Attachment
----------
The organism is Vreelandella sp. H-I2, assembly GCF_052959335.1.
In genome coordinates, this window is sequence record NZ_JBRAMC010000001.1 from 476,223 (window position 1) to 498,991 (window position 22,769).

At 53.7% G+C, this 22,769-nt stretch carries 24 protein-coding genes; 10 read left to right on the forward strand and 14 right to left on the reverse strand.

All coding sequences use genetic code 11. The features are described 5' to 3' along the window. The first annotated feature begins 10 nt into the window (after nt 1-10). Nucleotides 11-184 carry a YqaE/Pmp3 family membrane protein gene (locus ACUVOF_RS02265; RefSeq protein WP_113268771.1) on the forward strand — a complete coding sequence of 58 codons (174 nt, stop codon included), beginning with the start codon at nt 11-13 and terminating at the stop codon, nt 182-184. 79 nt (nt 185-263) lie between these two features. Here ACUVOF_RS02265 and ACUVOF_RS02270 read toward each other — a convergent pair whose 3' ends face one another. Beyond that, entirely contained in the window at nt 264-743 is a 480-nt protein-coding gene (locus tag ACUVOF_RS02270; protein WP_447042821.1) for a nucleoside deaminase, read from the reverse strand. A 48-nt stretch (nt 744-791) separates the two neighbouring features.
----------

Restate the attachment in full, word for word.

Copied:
The organism is Vreelandella sp. H-I2, assembly GCF_052959335.1.
In genome coordinates, this window is sequence record NZ_JBRAMC010000001.1 from 476,223 (window position 1) to 498,991 (window position 22,769).

At 53.7% G+C, this 22,769-nt stretch carries 24 protein-coding genes; 10 read left to right on the forward strand and 14 right to left on the reverse strand.

All coding sequences use genetic code 11. The features are described 5' to 3' along the window. The first annotated feature begins 10 nt into the window (after nt 1-10). Nucleotides 11-184 carry a YqaE/Pmp3 family membrane protein gene (locus ACUVOF_RS02265; RefSeq protein WP_113268771.1) on the forward strand — a complete coding sequence of 58 codons (174 nt, stop codon included), beginning with the start codon at nt 11-13 and terminating at the stop codon, nt 182-184. 79 nt (nt 185-263) lie between these two features. Here ACUVOF_RS02265 and ACUVOF_RS02270 read toward each other — a convergent pair whose 3' ends face one another. Beyond that, entirely contained in the window at nt 264-743 is a 480-nt protein-coding gene (locus tag ACUVOF_RS02270; protein WP_447042821.1) for a nucleoside deaminase, read from the reverse strand. A 48-nt stretch (nt 744-791) separates the two neighbouring features.